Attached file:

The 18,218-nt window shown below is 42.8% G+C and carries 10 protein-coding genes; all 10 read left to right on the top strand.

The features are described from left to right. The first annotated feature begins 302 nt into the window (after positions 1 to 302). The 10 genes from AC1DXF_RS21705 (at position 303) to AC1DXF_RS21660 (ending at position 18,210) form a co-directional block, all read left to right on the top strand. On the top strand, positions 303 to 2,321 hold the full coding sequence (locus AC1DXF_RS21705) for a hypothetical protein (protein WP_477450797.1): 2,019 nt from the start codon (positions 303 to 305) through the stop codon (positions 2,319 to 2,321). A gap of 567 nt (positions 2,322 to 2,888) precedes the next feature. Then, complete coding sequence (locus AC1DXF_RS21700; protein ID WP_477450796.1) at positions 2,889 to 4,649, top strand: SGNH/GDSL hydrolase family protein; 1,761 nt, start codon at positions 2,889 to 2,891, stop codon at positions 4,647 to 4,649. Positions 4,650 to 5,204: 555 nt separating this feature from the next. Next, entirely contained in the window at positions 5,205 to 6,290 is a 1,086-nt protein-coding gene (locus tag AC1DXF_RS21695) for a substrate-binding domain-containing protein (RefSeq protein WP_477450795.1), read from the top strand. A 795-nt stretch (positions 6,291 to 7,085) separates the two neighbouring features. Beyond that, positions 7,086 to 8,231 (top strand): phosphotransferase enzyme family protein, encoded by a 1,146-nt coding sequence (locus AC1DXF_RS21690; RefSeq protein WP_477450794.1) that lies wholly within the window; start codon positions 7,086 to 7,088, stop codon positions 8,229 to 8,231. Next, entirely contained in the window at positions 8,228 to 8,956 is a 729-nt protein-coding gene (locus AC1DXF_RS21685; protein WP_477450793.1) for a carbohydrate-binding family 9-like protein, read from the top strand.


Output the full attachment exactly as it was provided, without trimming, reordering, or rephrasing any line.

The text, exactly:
The 18,218-nt window shown below is 42.8% G+C and carries 10 protein-coding genes; all 10 read left to right on the top strand.

The features are described from left to right. The first annotated feature begins 302 nt into the window (after positions 1 to 302). The 10 genes from AC1DXF_RS21705 (at position 303) to AC1DXF_RS21660 (ending at position 18,210) form a co-directional block, all read left to right on the top strand. On the top strand, positions 303 to 2,321 hold the full coding sequence (locus AC1DXF_RS21705) for a hypothetical protein (protein WP_477450797.1): 2,019 nt from the start codon (positions 303 to 305) through the stop codon (positions 2,319 to 2,321). A gap of 567 nt (positions 2,322 to 2,888) precedes the next feature. Then, complete coding sequence (locus AC1DXF_RS21700; protein ID WP_477450796.1) at positions 2,889 to 4,649, top strand: SGNH/GDSL hydrolase family protein; 1,761 nt, start codon at positions 2,889 to 2,891, stop codon at positions 4,647 to 4,649. Positions 4,650 to 5,204: 555 nt separating this feature from the next. Next, entirely contained in the window at positions 5,205 to 6,290 is a 1,086-nt protein-coding gene (locus tag AC1DXF_RS21695) for a substrate-binding domain-containing protein (RefSeq protein WP_477450795.1), read from the top strand. A 795-nt stretch (positions 6,291 to 7,085) separates the two neighbouring features. Beyond that, positions 7,086 to 8,231 (top strand): phosphotransferase enzyme family protein, encoded by a 1,146-nt coding sequence (locus AC1DXF_RS21690; RefSeq protein WP_477450794.1) that lies wholly within the window; start codon positions 7,086 to 7,088, stop codon positions 8,229 to 8,231. Next, entirely contained in the window at positions 8,228 to 8,956 is a 729-nt protein-coding gene (locus AC1DXF_RS21685; protein WP_477450793.1) for a carbohydrate-binding family 9-like protein, read from the top strand.